Senator’s lifework was devoted to reforming system
It was a defining moment in Edward Kennedy’s career. As the U.S. Senate was casting a decisive vote on key Medicare legislation on a hot July day in 2008, a hush fell over the chamber as a familiar white cloud of hair entered the premises.
The silence exploded into thunderous applause as an ailing Kennedy, struck down by a brain tumor, cast a crucial vote to ensure a veto-proof margin and passage of the Medicare Improvements for Patients and Providers Act of 2008, which made significant changes to the Medicare Advantage program, while stopping a 6% payment cut to doctors.
“Sen. Kennedy has always been a warrior for healthcare, and when he came to Washington that day, tens of millions of Americans were reminded that they’ve always had a champion in Ted Kennedy,” Sen. Max Baucus (DMont.), chairman of the Senate Finance Committee, said after the historic vote. “Ted made all the difference.”
Even the Republicans rose to applaud the senator whom they hadn’t seen since he had started intensive treatments to ward off cancer.
Kennedy succumbed to his illness last August at age 77, but in his 47 years as a senator, Kennedy became Congress’ chief healthcare activist.
“Nobody in the history of the country was more effective in moving the nation closer to achieving meaningful healthcare reform,” says Ron Pollack, executive director of advocacy group Families USA. Pollack worked closely with Kennedy on healthcare issues for at least three decades.
The hospital industry also lost an important ally on Capitol Hill with Kennedy’s death.
“Nowhere has he had more of an impact than on efforts to improve our nation’s healthcare system,” says Richard Umbdenstock, president and CEO of the American Hospital Association. “A friend to hospitals, patients and communities in Massachusetts and across the country, Sen. Kennedy fought to improve healthcare and expand access and coverage for all. … Despite a devastating illness, Sen. Kennedy continued to fight for healthcare reform. His extensive knowledge of the healthcare system and the inner workings of Congress, and his ability to build consensus will be greatly missed as discussions continue on how to best improve healthcare.”
Principled but pragmatic
Known as the “Lion of the Senate,” the Massachusetts Democrat was dubbed with many other labels over the years. The ultimate liberal. A pragmatic and dogged worker. But Kennedy may be best known for his ability to buck convention, to reach across partisan lines to find consensus on issues.
“Many consider him to be the finest legislator in the last 50 years. He was respected across the aisles and could work with people opposed to him and try to find middle ground, which is what we so badly need” today, says Stuart Altman, a professor of healthcare policy at Brandeis University. Altman worked with Kennedy when Altman was a young health policy aide in President Richard Nixon’s administration.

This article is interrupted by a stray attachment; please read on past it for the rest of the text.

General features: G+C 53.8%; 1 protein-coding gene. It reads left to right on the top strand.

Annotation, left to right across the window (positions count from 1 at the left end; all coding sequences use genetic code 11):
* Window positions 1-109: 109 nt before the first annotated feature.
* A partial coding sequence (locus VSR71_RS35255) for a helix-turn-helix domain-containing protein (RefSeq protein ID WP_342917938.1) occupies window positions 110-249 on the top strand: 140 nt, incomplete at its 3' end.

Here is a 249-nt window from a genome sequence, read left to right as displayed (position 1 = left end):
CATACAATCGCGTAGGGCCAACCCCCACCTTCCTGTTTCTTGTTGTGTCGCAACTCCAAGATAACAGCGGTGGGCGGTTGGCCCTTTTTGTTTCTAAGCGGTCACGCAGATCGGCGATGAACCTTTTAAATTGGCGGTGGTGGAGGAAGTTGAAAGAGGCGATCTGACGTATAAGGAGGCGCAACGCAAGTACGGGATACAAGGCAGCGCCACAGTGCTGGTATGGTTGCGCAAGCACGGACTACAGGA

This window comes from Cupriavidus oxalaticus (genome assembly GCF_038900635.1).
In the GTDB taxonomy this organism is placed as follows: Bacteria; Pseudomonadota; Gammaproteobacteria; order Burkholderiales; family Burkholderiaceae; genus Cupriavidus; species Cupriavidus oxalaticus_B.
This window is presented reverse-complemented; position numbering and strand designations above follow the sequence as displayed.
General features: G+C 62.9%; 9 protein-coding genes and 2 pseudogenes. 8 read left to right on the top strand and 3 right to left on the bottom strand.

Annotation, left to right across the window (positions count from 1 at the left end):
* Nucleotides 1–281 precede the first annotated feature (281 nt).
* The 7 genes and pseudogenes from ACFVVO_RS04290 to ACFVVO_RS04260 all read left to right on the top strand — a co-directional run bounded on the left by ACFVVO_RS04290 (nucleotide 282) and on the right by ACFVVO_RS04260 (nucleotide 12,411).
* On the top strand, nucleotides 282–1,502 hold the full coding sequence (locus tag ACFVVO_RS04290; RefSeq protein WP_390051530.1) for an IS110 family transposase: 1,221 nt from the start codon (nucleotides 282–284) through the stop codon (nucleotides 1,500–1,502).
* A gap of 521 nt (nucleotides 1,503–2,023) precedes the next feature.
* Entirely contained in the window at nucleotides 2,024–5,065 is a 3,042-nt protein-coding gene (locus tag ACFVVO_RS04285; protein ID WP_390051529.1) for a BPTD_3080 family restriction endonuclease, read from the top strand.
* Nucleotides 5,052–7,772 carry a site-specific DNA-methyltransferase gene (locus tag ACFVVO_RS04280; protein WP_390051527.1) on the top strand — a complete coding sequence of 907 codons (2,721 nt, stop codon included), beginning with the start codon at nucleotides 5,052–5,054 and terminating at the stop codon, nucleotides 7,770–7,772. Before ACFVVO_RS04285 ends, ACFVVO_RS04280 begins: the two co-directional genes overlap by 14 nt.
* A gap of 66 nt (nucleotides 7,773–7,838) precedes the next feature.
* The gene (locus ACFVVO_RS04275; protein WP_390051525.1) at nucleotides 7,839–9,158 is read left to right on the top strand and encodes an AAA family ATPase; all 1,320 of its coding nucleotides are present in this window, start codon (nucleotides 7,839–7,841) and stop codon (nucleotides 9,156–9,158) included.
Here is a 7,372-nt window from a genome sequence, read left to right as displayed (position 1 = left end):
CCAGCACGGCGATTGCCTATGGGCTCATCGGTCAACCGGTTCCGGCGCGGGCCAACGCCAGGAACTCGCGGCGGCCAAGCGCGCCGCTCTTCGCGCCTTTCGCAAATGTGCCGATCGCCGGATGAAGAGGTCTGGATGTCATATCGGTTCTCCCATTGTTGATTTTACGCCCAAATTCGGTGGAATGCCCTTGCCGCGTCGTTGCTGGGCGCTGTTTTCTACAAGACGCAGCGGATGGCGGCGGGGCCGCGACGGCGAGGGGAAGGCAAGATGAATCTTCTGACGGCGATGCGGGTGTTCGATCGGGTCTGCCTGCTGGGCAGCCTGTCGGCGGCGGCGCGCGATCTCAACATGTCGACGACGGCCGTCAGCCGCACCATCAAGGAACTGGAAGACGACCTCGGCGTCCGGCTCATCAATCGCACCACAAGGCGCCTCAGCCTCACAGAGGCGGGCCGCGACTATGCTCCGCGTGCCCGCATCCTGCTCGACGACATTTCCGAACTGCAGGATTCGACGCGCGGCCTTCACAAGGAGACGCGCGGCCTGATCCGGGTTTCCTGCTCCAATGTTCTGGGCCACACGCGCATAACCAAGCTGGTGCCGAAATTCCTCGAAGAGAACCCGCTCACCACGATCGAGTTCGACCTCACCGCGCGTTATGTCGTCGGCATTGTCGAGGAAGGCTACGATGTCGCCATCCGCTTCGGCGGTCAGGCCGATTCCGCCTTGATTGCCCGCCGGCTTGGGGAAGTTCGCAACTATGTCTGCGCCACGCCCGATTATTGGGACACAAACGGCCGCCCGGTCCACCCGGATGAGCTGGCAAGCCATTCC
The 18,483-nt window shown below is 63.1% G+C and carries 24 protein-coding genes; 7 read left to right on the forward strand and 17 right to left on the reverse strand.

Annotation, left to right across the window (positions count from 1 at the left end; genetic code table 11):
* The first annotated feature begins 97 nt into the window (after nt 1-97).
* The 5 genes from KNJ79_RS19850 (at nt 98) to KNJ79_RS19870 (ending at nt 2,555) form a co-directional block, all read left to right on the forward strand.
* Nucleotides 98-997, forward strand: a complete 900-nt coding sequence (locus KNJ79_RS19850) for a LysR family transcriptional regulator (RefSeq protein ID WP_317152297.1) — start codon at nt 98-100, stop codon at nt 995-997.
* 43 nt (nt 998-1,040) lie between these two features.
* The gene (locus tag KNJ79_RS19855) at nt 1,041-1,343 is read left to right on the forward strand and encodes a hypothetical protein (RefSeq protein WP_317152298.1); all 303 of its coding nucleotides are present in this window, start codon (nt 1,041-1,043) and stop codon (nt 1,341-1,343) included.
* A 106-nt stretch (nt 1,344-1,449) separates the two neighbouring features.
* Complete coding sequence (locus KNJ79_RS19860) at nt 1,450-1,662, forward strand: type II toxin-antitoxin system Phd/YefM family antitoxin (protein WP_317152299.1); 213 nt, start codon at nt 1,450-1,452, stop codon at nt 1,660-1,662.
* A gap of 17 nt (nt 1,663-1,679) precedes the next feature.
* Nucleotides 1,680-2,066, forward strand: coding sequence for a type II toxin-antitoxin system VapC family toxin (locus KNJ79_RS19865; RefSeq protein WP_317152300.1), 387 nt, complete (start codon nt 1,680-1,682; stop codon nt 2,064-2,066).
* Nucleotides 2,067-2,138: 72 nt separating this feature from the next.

Altman met Kennedy during a pivotal point in the senator’s career: when he became chairman of the Senate Health subcommittee and filed his first bill to promote universal coverage in 1971.
“I was part of the Nixon administration, therefore I looked like I was the enemy” to congressional Democrats, Altman says. Kennedy may have been suspicious of Altman when they first met, but perhaps it was the desire of each of these men to reach across the aisles that sealed their ability to work together.
“I really didn’t fit the mold of what was expected out of a Nixon employee,” Altman says. In turn, Kennedy seemed to be “a pragmatic guy that wanted to do the right thing.” He and Kennedy worked together in the early 1970s to create a financing mechanism for medical schools to reward them for increasing the number of new physicians.
Kennedy was often accused by political opponents of being the ultimate liberal, but when trying to craft a bipartisan compromise he was the ultimate pragmatist, Altman says. When Nixon offered up his own reform bill, the National Health Insurance Partnership Act, “Kennedy was willing to work with us on a compromise we could all support,” despite the fact he thought the plan was more of a partnership between the administration and insurance companies than a partnership between patients and physicians, Altman says.
“He broke with advocates to support or try to come up with a truly bipartisan approach,” according to Altman.
His son Rep. Patrick Kennedy (D-R.I.) says Edward Kennedy’s ability to broker deals, with the left and right, was his greatest accomplishment. “The lesson of his life and the lesson of his politics was perseverance,” he says.
“His greatest testaments to the legislative process was how much he did during the lean years for Democrats, the years when they didn’t have the majority, when the political winds weren’t blowing in their direction,” including the Reagan years, Patrick Kennedy adds.
At the same time Edward Kennedy was pushing for broader reform needs, he would look for opportunities to make incremental improvements and did so in a way that secured bipartisan support no other member of Congress was successful in achieving, says Pollack, who collaborated with Kennedy on a number of bills that were successfully enacted into law, including the Health Insurance Portability and Accountability Act, State Children’s Health Insurance Program and the Medicare Modernization Act of 2003.
President Barack Obama last year called Kennedy “the greatest partisan in Congress,” Patrick Kennedy recalls. Edward Kennedy’s liberal views, however, “didn’t keep him from being